(Bloomberg Opinion) -- It’s early October, which can mean only one thing for U.S. retailers (if not shoppers): Time to shift the focus to the holidays.
This year brings a confusing mix of signals about how the industry will fare during the annual seasonal shopping blitz. The unemployment rate is at its lowest level in 50 years, which suggests an upbeat consumer environment that should have many shoppers opening their wallets. But newly implemented tariffs — and the feeling that President Donald Trump could change course on those policies at any moment — loom as a giant question mark.
Despite this uncertainty, one prediction seems perfectly safe: No matter what, the holiday season is going to be to a merry one for Walmart Inc. and Target Corp. Both chains are in their best shape in years, and even if the consumer picture darkens, it doesn’t much threaten them.
The two giants of big-box retail have been on impressively long streaks of comparable sales growth. They are outliers in a sector littered with companies that are either withering (Forever 21, Bed Bath & Beyond Inc.) or struggling (Macy’s Inc., Kohl’s Corp.).
There’s no reason to think Target and Walmart won’t be able to keep up their steady performance in the fourth quarter. Both were successful last holiday season in capturing some of the toy sales that were up for grabs after Toys “R” Us had liquidated. Both have made investments this year to help them beat back competition in the seasonal showdown: Target is remodeling about 300 stores this year, making its aisles easier to navigate and freshening its look. Walmart has added one-day shipping on hundreds of thousands of items, answering Amazon.com Inc.’s promises of ultra-speedy shipping.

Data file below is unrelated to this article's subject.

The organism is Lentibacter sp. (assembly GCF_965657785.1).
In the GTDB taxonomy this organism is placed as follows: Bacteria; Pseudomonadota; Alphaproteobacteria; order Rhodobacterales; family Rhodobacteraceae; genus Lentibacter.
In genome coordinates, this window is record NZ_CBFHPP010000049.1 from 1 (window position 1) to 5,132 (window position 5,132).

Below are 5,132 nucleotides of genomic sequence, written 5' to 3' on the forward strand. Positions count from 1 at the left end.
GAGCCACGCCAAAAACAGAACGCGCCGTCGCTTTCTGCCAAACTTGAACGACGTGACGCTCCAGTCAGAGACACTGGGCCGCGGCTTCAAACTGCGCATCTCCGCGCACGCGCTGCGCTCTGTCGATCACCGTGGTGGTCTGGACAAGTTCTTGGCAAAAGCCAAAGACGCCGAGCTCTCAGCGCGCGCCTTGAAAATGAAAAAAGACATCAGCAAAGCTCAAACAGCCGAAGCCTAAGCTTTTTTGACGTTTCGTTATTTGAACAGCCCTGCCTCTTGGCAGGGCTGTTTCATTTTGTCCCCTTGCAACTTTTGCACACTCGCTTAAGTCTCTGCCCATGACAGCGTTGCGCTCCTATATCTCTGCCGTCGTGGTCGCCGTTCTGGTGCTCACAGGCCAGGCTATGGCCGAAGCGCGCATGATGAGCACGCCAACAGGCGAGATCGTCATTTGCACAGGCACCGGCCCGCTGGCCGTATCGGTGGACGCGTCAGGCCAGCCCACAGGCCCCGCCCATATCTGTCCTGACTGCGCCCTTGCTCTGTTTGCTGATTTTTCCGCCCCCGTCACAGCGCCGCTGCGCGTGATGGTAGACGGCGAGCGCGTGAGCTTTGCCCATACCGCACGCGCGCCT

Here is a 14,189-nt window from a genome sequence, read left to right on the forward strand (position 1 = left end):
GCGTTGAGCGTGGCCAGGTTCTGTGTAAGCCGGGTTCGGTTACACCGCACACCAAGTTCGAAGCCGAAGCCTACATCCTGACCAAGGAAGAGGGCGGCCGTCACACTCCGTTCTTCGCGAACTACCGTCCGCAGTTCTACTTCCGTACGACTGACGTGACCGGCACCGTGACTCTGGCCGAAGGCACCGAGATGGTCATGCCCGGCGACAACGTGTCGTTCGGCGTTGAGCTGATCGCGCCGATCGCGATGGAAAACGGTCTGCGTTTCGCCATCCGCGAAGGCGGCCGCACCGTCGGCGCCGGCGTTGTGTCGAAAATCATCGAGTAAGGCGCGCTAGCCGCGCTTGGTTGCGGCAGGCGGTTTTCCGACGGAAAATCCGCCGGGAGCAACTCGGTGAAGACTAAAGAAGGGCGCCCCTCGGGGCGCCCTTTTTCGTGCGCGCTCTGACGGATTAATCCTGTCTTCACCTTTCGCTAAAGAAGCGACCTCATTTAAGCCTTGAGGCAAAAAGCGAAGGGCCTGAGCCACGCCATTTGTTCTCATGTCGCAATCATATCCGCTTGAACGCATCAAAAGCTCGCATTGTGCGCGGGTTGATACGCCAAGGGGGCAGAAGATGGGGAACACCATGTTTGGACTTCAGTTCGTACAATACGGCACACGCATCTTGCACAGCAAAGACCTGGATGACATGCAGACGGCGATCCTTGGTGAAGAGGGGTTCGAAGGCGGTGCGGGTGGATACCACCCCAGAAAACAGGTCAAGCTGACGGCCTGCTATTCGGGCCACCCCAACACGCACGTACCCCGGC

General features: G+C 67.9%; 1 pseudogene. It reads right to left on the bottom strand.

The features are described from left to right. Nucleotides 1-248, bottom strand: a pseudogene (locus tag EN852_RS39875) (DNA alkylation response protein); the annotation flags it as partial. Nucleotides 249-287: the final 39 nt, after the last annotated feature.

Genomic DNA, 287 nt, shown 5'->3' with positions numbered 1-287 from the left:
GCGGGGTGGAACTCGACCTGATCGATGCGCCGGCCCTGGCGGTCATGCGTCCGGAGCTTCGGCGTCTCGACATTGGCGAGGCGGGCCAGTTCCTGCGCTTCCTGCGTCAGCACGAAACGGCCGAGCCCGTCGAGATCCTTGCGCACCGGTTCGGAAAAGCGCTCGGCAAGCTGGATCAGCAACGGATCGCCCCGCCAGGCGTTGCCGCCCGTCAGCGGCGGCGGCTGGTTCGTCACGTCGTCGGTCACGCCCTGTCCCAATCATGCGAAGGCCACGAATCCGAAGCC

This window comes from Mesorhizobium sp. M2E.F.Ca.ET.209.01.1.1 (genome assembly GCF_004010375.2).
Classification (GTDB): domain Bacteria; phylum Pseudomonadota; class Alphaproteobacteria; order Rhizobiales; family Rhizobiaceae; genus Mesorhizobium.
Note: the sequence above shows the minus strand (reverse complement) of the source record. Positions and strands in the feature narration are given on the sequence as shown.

Speaking of e-commerce, both Walmart and Target stand to benefit from their relatively mature click-and-collect models. This service is helpful year-round, both because consumers like it and because it is often more profitable for the retailer to have customers pick up a product than to ship it to their homes. But they have a particular advantage during the holiday season. In the final days before Christmas, when many people would otherwise stop shopping online for fear their orders won’t arrive at their doorsteps on time, this format allows retailers to keep wringing more sales out of online shoppers.
Walmart and Target also stand out because, if the worst-case scenarios for retailers do come to pass this holiday season, they are especially well-equipped to withstand them. The biggest danger for the industry this season is unpredictable fallout from the trade war with China. If consumers see higher prices or feel more pessimistic about the economy, they could curtail their spending.
If so, Walmart and Target will be just fine, at least in the short term. Both are known for low prices, so cautious consumers looking to trade down will come their way. Their scale gives them particular power in negotiating with suppliers to keep their prices looking favorable compared to the competition.
Given that the enactment of some tariffs was delayed until after holiday merchandise was imported — and that many retailers say they have found ways to at least temporarily avoid passing on price increases to consumers — it’s likely that the retail industry will have a happy holiday season. But whatever happens, Walmart and Target will be a little happier than everyone else.
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Sarah Halzack is a Bloomberg Opinion columnist covering the consumer and retail industries. She was previously a national retail reporter for the Washington Post.
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